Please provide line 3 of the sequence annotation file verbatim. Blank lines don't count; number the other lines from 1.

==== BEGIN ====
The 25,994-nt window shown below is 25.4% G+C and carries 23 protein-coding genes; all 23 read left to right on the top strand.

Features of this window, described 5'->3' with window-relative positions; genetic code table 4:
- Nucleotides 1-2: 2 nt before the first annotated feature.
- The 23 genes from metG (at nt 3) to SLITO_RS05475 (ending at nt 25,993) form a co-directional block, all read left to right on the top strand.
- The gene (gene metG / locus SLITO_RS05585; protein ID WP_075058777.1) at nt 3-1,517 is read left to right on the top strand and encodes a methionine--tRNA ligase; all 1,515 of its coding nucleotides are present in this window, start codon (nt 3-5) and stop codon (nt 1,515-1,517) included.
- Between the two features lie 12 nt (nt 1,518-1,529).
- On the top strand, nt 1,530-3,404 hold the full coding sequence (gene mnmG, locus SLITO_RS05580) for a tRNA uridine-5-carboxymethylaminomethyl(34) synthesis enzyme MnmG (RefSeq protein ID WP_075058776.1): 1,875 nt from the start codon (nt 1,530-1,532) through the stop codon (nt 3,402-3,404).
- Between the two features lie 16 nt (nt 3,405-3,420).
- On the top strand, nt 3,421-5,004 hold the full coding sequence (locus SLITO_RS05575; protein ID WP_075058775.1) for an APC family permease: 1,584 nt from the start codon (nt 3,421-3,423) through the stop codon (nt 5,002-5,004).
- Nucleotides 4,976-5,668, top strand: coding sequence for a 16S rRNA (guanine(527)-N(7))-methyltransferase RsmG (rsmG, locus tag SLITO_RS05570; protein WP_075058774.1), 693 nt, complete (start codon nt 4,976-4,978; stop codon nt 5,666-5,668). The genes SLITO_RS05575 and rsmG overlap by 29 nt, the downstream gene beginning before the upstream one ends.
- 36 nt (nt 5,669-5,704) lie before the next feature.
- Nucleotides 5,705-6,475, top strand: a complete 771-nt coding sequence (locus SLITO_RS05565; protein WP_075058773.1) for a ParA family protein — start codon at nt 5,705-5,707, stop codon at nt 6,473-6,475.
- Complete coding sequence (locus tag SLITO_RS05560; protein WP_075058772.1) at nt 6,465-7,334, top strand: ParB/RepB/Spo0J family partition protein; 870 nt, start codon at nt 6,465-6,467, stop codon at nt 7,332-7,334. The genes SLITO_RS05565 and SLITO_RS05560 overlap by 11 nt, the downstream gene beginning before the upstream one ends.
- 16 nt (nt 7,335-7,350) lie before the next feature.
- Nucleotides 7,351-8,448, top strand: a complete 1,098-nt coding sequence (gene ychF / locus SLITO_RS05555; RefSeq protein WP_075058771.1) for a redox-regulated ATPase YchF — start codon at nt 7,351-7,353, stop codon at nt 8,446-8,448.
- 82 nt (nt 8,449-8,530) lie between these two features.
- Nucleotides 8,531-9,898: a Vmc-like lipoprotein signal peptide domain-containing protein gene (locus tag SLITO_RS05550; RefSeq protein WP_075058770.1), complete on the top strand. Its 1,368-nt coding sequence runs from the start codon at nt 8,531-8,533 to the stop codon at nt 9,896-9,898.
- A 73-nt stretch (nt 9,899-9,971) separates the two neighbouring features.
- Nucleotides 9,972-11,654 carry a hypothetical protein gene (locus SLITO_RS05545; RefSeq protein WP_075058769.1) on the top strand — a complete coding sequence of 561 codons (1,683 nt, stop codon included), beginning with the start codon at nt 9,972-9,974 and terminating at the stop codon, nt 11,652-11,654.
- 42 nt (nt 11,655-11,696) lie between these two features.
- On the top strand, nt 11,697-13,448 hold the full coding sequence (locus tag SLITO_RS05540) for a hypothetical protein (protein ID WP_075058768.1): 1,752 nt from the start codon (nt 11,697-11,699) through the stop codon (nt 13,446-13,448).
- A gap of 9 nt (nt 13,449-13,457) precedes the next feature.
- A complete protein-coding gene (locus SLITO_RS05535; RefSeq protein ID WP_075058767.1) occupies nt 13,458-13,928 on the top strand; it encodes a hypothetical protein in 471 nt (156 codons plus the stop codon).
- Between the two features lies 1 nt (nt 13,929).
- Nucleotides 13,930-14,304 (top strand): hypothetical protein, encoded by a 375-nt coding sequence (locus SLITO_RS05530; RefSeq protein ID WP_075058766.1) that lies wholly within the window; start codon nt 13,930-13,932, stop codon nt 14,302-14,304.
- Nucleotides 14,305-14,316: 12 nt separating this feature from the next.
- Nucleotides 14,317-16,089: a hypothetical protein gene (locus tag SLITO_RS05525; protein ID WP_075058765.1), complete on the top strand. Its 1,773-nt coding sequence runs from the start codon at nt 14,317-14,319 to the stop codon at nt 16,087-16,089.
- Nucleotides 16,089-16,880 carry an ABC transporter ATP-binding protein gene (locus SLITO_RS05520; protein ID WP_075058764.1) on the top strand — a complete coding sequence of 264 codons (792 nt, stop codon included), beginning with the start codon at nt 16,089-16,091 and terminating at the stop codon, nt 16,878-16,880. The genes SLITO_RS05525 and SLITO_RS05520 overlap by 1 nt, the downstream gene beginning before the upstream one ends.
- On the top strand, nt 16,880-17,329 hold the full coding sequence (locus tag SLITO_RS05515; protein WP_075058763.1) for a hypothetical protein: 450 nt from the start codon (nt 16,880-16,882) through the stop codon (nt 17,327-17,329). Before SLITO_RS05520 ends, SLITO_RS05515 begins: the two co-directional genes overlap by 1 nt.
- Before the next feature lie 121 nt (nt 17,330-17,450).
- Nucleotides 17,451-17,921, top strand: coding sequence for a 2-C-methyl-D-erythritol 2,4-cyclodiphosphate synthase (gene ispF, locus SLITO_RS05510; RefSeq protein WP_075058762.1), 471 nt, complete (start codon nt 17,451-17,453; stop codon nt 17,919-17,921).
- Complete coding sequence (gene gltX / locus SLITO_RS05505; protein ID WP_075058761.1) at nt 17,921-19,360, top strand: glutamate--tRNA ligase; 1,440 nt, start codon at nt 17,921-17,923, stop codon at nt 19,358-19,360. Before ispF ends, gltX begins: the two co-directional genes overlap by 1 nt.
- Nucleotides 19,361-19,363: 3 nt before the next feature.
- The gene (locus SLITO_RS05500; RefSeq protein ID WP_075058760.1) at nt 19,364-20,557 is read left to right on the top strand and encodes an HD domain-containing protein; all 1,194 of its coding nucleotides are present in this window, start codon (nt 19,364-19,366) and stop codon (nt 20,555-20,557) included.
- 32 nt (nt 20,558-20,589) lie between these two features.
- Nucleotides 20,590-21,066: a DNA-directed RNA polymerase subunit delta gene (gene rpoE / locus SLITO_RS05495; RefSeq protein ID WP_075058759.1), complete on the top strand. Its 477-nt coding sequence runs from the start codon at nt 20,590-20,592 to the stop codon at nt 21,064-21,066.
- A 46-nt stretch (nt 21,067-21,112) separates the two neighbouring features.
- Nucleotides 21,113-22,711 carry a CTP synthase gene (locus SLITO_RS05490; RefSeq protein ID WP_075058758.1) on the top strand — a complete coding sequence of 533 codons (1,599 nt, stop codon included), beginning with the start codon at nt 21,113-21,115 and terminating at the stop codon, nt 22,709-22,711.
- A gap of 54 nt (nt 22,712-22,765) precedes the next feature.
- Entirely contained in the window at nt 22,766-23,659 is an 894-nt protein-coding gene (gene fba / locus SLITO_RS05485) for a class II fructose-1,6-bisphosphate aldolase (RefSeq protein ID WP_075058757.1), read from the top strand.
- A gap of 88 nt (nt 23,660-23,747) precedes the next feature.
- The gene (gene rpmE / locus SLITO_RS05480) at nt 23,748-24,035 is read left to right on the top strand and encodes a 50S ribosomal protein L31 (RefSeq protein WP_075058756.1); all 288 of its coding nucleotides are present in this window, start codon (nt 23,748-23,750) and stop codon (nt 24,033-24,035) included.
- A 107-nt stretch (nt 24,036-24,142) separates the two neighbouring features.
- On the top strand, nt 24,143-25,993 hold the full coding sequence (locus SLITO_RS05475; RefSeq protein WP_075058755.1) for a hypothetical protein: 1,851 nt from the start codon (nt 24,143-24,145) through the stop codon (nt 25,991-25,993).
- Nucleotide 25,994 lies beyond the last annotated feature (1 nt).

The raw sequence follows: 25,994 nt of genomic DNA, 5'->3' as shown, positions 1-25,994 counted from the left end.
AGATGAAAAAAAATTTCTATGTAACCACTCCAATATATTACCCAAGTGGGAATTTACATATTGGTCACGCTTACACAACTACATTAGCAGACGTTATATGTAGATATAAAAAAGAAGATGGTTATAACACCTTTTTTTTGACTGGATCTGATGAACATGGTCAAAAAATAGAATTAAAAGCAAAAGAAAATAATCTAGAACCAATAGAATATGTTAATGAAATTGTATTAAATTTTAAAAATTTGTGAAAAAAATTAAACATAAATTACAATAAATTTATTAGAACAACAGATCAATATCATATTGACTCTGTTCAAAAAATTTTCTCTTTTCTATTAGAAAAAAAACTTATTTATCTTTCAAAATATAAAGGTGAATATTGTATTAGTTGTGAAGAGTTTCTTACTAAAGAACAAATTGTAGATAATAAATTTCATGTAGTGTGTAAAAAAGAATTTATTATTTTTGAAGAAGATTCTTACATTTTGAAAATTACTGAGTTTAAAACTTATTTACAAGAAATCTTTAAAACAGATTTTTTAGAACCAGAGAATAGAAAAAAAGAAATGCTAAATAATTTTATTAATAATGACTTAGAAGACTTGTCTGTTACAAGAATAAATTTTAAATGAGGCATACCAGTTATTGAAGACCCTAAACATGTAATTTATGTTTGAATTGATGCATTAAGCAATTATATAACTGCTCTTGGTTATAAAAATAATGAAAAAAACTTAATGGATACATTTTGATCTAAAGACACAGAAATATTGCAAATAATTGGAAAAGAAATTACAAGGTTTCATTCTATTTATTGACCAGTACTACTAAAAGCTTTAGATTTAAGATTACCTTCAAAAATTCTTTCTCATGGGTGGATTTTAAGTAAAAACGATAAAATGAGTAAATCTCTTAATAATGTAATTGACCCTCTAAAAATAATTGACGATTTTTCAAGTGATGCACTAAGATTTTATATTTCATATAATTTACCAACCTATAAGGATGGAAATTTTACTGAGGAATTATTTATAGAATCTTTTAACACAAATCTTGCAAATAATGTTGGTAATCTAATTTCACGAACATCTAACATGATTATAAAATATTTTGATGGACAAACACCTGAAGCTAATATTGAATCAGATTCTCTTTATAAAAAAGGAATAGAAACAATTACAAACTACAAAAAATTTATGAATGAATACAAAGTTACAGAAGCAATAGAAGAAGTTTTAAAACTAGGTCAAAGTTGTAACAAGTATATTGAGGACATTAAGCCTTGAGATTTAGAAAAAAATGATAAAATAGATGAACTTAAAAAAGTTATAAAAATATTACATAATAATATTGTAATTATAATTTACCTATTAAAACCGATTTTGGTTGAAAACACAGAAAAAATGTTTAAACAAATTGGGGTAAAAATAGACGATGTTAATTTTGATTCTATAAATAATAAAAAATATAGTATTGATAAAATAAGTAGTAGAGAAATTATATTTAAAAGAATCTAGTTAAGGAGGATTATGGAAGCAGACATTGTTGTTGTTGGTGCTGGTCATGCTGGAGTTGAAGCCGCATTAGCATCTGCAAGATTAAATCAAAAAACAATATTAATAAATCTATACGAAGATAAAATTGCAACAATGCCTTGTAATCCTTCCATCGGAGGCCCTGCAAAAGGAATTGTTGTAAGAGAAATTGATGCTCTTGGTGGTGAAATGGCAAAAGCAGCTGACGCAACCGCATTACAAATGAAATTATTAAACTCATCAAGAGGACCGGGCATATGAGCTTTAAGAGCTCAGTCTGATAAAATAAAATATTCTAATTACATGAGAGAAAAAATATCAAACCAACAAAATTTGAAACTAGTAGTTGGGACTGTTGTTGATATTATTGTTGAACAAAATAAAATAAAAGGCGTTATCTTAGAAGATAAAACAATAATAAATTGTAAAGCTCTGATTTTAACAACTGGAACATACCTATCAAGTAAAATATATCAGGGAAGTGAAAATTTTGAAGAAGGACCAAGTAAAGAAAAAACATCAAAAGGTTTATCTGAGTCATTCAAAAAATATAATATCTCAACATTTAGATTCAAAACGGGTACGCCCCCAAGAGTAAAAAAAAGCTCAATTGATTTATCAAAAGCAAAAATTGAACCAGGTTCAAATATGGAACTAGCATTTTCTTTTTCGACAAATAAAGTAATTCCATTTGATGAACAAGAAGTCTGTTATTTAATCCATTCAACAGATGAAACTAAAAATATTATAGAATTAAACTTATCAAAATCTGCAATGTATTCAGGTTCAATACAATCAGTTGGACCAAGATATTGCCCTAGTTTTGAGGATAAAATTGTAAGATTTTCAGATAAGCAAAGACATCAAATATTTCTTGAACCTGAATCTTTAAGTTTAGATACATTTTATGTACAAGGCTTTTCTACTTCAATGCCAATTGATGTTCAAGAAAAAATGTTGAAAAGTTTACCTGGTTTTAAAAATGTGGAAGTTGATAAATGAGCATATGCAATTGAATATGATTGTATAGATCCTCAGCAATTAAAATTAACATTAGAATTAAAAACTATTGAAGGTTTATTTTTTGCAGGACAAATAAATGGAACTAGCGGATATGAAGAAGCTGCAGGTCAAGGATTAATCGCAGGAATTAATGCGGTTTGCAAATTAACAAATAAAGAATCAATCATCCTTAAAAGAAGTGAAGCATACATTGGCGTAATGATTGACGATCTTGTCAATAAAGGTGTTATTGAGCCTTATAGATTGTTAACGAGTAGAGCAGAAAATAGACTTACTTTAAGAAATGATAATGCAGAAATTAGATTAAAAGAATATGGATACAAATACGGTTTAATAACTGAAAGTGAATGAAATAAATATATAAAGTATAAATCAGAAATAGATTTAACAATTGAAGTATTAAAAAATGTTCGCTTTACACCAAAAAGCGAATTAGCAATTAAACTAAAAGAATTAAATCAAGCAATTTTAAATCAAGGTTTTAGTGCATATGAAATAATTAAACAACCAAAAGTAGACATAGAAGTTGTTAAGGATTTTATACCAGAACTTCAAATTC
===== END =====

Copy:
- Nucleotides 1-2: 2 nt before the first annotated feature.